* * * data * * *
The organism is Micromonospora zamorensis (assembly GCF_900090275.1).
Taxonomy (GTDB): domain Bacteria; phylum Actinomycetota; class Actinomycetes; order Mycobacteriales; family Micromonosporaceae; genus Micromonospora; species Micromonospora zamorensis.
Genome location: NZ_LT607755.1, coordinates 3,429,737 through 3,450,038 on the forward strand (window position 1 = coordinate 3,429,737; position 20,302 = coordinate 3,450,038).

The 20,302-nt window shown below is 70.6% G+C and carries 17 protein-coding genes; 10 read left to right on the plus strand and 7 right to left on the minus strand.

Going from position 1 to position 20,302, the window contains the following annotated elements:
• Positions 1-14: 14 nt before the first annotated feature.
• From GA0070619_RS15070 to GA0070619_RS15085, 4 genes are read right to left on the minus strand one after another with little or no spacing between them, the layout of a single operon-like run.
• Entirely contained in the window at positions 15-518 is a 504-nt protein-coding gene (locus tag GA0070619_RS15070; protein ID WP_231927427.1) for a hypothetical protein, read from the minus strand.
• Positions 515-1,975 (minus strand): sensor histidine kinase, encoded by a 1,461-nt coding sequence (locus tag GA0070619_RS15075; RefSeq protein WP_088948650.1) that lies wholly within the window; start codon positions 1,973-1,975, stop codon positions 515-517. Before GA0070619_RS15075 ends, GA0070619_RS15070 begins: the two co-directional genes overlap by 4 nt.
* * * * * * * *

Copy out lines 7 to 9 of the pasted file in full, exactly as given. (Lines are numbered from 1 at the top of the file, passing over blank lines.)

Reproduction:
• From GA0070619_RS15070 to GA0070619_RS15085, 4 genes are read right to left on the minus strand one after another with little or no spacing between them, the layout of a single operon-like run.
• Entirely contained in the window at positions 15-518 is a 504-nt protein-coding gene (locus tag GA0070619_RS15070; protein ID WP_231927427.1) for a hypothetical protein, read from the minus strand.
• Positions 515-1,975 (minus strand): sensor histidine kinase, encoded by a 1,461-nt coding sequence (locus tag GA0070619_RS15075; RefSeq protein WP_088948650.1) that lies wholly within the window; start codon positions 1,973-1,975, stop codon positions 515-517. Before GA0070619_RS15075 ends, GA0070619_RS15070 begins: the two co-directional genes overlap by 4 nt.